It’s no good talking about the three most of this or the three best of that because they change – with age, with health, with mood, with time. But I can think of a number of songs I have liked and still do and I can bring three to the fore right now.
At school, aged 16 or so, I heard down a long bleak corridor, a man with a deepish, sonorous voice singing about a woman called ‘Suzanne’ – singing in a way I had never heard anyone sing before. A fellow pupil who was always ahead of the game when it came to music had bought yet another new LP. With him around, we were always moving on – listening to Elvis and forgetting Cliff Richard, finding the Rolling Stones and knocking the Beatles; Dylan and Baez were in there too. The great debates of school – which group/singer do you like the best? Tenuous friendships could be won or lost with the answer.
Anyway, Leonard Cohen was the man for me then and has remained so for all of fifty years. His lyrics hint at a world out there that I never quite entered – well, perhaps a little, but only a little. He has carried me forward and given thought and pleasure in equal quantities. He is still out there singing.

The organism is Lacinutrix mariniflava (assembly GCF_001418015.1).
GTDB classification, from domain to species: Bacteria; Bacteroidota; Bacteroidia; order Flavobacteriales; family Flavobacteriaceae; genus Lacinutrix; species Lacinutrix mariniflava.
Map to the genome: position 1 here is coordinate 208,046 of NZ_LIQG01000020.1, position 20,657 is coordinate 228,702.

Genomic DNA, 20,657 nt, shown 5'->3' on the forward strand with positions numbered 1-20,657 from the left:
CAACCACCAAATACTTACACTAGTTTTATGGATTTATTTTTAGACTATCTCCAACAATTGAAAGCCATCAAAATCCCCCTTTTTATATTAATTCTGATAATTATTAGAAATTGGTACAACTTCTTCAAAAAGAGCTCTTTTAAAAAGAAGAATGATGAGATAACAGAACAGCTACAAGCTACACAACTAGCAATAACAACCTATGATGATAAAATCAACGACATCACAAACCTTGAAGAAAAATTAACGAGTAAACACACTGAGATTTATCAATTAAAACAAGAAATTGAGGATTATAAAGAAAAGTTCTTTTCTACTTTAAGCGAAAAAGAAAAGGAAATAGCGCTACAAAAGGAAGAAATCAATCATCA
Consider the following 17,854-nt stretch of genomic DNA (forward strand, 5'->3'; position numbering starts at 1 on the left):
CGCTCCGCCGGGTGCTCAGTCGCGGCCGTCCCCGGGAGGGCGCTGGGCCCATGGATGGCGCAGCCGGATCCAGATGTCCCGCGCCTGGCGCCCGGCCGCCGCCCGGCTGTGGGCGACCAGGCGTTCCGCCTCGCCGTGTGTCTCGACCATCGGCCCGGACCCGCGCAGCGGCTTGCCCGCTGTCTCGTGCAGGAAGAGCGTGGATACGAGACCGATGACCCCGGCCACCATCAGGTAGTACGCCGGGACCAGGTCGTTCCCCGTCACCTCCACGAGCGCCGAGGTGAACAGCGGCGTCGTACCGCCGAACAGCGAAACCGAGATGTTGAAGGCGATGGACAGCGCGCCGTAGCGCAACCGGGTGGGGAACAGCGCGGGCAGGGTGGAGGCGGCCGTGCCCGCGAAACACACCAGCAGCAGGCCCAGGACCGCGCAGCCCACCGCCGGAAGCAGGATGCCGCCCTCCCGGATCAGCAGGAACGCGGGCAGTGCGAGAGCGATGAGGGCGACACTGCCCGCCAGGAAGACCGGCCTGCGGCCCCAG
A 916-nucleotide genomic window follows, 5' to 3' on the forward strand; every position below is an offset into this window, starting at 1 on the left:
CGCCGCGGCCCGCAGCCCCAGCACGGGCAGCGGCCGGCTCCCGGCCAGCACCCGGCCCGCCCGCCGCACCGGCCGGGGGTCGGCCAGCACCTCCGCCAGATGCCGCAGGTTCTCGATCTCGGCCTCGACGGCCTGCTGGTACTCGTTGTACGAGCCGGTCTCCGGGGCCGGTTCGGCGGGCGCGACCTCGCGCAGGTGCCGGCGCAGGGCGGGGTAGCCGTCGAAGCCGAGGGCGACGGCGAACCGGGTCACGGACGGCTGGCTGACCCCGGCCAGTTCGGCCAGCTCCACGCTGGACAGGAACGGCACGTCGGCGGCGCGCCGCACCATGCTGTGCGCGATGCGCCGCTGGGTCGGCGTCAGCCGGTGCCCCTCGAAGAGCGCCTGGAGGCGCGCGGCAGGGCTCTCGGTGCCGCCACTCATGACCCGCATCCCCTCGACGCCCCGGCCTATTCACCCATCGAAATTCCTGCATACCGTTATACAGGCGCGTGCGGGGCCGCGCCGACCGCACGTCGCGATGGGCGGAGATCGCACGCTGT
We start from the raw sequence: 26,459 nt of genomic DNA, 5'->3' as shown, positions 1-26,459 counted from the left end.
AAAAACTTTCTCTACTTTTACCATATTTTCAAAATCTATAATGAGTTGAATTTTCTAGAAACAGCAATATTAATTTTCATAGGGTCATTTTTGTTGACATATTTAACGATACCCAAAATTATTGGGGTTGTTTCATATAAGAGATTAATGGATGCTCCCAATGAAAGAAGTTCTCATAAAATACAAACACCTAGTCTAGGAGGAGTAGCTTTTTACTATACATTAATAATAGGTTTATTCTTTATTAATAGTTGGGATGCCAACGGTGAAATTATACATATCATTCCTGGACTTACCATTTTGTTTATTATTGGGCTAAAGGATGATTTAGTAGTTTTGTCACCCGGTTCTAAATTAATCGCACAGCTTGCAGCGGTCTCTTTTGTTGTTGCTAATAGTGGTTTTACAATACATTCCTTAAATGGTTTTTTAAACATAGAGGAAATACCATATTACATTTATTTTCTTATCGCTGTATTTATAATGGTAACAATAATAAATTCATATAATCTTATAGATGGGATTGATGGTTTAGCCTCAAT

Coincidentally, his current partner, Anjani, sings another song that is with me right now – hers is one of the current batch of CDs that are in favour in this house. The song is, appropriately, ‘Thanks for the Dance’. Just before we left the South Island of New Zealand in April, we spent an enjoyable night with friends in Richmond. During the evening, a DVD of Anjani singing this song was on the screen. It reminds me of our time in New Zealand, of the friends we made and remade and beyond that it reminds me of Leonard Cohen towards whom I guess the song was aimed.
The third is not a single song but a series of songs that always get to me – the songs of exile. It doesn’t particularly matter where the singer comes from, it’s that yearning for home that grabs me. The Irish have the edge on these – the ‘Mountains of Mourne’ is a particular favourite. From Cornwall, it’s ‘Lamorna’ that makes me pause and remember, but it could equally be ‘Little Lize’ and ‘Camborne Hill’ or even ‘Trelawney’ itself. Paradoxically, the inner sadness that these songs bring tends to revive the spirit – or perhaps renew it. Like tears – the feeling is better afterwards – a catharsis – maybe all music has a large cathartic element.
Mendelssohn wrote that you can’t put music into words, not because it is vague but because it is too precise for words. Maybe we all need the music.